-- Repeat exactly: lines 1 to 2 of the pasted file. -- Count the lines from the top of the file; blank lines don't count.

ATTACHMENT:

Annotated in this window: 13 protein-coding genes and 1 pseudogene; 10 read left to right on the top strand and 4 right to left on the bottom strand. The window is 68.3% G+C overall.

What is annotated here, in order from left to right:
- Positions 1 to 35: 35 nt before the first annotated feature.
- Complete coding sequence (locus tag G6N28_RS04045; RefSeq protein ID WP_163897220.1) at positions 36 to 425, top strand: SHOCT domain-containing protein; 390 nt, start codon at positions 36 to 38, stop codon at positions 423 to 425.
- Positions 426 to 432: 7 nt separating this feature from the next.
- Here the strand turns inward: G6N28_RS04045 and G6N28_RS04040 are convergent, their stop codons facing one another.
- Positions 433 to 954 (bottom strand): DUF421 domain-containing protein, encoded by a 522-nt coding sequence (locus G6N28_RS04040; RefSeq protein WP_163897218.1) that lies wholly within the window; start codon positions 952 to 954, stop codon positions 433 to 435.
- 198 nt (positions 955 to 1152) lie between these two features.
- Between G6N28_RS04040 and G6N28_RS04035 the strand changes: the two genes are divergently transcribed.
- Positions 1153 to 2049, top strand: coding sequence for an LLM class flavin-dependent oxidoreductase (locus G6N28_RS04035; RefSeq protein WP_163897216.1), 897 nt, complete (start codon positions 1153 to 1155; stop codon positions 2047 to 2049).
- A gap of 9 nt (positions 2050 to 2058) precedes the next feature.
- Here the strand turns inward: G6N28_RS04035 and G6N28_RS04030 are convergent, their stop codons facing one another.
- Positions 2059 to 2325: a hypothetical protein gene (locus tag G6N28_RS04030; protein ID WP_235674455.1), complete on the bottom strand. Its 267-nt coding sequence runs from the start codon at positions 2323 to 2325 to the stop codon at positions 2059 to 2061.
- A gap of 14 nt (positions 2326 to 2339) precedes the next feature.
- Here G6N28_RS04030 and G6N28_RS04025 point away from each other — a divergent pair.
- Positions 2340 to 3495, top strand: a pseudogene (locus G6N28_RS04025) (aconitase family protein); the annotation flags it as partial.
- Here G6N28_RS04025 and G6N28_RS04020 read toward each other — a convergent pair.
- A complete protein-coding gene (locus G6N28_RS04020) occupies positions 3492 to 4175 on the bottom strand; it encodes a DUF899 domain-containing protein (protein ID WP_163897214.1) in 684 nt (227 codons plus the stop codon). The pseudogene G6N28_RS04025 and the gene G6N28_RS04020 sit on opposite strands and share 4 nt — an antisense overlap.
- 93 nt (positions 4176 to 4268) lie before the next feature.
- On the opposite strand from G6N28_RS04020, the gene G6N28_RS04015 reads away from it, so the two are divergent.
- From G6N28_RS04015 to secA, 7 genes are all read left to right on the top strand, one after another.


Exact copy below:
Annotated in this window: 13 protein-coding genes and 1 pseudogene; 10 read left to right on the top strand and 4 right to left on the bottom strand. The window is 68.3% G+C overall.

What is annotated here, in order from left to right: